Review Summary: future repeats itself
We find out who we are by stumbling into ourselves as though no one else has ever stumbled into themselves before. And when Sleep Talk realised this, they gathered what they knew about the world and each other, and tried rearranging that information into a formation that made sense. They looked both behind and ahead, creating a direct link between memory and the parts of their timeline shrouded in shadow – “pieces of time” from every epoch interacting with each other to inform the present. Hence, a realisation of how one comes of age: having a hyperawareness of the past bleeding into the future. Existing in this space is the only way one can see Everything In Colour. Existing in this space is an epiphany.
“A room full of mirrors / with nothing to see / but the things that have passed / it’s like I’m falling into me.”
There’s something about the way the songs will fracture themselves into different tenses. The way If I Die
will ask for the preservation of memories that haven’t even been made yet signifies a naïve existentialism that will be affecting because it’s so unrefined, so candid. The soaring tremolo and the anthemic hardcore-cum-arena-rock chorus will reflect this, too – the attempt to track every big idea they can will speak of a band that, for better or worse, refuses to resign to any notion of restraint. The way they will write music will mirror their themes: the tendency to ask all-encompassing questions they’re ill-equipped to answer (”what if the sun swallowed me whole and I don’t get to grow old?”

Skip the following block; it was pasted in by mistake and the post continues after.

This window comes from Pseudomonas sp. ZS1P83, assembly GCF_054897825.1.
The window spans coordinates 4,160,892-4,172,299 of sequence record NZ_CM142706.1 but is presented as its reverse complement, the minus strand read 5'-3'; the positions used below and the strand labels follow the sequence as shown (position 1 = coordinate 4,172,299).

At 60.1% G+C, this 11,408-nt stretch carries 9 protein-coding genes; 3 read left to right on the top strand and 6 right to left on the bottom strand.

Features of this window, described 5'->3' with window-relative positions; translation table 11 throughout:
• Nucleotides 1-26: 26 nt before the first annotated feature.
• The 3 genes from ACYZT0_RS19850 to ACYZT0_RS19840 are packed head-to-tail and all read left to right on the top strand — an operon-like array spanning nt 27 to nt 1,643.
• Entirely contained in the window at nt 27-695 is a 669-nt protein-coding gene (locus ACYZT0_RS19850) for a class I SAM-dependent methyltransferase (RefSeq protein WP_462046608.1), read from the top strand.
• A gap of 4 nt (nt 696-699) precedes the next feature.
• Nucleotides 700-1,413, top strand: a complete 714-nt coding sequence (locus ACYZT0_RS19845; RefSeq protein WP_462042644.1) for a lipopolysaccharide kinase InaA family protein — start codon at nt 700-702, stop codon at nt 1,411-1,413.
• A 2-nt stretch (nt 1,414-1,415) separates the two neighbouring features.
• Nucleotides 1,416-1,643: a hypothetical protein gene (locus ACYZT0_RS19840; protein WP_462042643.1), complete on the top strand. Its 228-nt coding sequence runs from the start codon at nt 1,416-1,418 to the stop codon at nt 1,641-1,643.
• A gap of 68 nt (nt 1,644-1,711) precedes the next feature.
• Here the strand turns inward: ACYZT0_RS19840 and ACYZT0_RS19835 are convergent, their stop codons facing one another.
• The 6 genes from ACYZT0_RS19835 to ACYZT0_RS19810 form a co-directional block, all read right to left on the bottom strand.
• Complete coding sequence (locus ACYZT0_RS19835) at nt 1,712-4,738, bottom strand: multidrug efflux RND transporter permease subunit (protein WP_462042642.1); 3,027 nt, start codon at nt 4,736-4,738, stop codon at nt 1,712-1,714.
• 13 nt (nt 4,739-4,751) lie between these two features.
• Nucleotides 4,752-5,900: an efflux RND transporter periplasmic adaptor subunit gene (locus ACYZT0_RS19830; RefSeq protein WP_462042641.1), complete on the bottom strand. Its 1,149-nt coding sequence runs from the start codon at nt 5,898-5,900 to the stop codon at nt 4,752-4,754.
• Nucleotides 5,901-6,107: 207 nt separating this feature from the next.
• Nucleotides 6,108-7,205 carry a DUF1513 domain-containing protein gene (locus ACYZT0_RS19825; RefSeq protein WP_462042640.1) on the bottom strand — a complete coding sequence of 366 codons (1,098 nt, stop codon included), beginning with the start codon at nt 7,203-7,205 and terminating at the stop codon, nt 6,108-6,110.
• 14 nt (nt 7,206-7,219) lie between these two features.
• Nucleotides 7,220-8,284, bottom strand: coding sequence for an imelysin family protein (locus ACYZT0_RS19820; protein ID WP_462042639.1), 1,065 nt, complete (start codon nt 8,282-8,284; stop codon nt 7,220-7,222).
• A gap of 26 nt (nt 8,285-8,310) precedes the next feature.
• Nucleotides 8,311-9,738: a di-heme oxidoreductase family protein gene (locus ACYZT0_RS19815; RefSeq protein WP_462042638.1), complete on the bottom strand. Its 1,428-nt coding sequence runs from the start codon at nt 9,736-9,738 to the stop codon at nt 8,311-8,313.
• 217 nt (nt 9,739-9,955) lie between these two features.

) will be just like how the songs will undercut a section by introducing an unrelated one they were too excited to wait for. These songs will guess where they should go, and only in hindsight will it make sense.
Really, this kind of hardcore music (the kind you thought you’d left behind back when Northlane released Singularity
) is perfect for documenting the understanding that, in the midst of a neverending swirl of days, things are sometimes impossible to understand. Everything In Colour
posits an acceptance of fear and confusion as the model of its bildungsroman, tweaking the melodic hardcore formula into something that benefits from the melodrama that is inherent in the genre. It is True Knowledge Exists In Knowing You Know Nothing: The Album, and it is a documentation of the future repeating itself.